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January power bills up by P0.36/kWh


01:46 AM January 10th, 2013

By: Amy R. Remo, January 10th, 2013 01:46 AM

Customers of power distributor Manila Electric Co. (Meralco) can expect an increase of 36 centavos a kilowatt-hour (kWh) in their electricity bills this month due to higher generation and system loss charges.

This means that households consuming 100 kWh a month have to pay an additional P28.55 for January, while those consuming 200 kWh need to shell out P71.93 more, according to Lawrence S. Fernandez, assistant vice president and head of utility economics of Meralco.

Households with a monthly consumption of 300 kWh and 400 kWh have to pay an additional P107.90 and P143.86, respectively, Fernandez said.

In a separate statement, Meralco explained that the bulk of the increase in its customers’ bills in January could be attributed to the higher cost of electricity sourced from state-run National Power Corp. (Napocor).

Napocor rates, according to Meralco, rose by 44 centavos a kWh during the December supply month as the state power agency was allowed to recover costs associated with fuel and purchased power through the Generation Rate Adjustment Mechanism (GRAM).

The distribution utility added that Napocor also shortened the recovery period of the GRAM to 36 months from 55 months starting November 2012. This explained the higher December 2012 bill of Napocor to Meralco.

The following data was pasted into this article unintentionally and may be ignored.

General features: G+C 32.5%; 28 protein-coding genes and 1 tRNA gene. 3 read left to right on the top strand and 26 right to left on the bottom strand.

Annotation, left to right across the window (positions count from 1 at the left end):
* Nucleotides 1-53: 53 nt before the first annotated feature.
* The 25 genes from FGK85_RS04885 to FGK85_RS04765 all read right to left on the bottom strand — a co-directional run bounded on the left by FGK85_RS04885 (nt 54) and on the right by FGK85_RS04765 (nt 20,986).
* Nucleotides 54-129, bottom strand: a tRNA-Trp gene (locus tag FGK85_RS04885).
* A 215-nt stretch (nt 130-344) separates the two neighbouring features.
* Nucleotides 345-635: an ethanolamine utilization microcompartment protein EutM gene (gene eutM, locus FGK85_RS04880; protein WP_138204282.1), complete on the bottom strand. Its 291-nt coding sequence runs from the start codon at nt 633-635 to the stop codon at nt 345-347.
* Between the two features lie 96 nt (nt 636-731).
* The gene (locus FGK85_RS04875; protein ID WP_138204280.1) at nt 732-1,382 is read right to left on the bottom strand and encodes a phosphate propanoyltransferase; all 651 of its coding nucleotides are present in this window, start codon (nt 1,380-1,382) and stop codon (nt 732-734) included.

The increase in the cost of electricity sourced from Napocor was partly offset by the decreases in the rates of power from Meralco’s other supply sources.

For the supply month of December, Meralco sourced 46 percent of its electricity requirements from independent power producers (IPPs), 34 percent from Napocor and 8 percent from the wholesale electricity spot market (WESM). Napocor’s special rate programs made up the remaining 12 percent, the power distributor said.

Meanwhile, Meralco also reported that the transmission charge fell slightly by 1.41 centavo a kWh, while the system loss charges rose by 3.30 centavos a kWh.

Meralco stressed that it did not earn from pass-through charges, the biggest of which is the generation charge. Payments for the generation charge go to power producers such as Napocor, the IPPs and the WESM.

The company’s own rates—in the form of distribution, supply and metering charges—account for only 16 percent of the total electricity bill.

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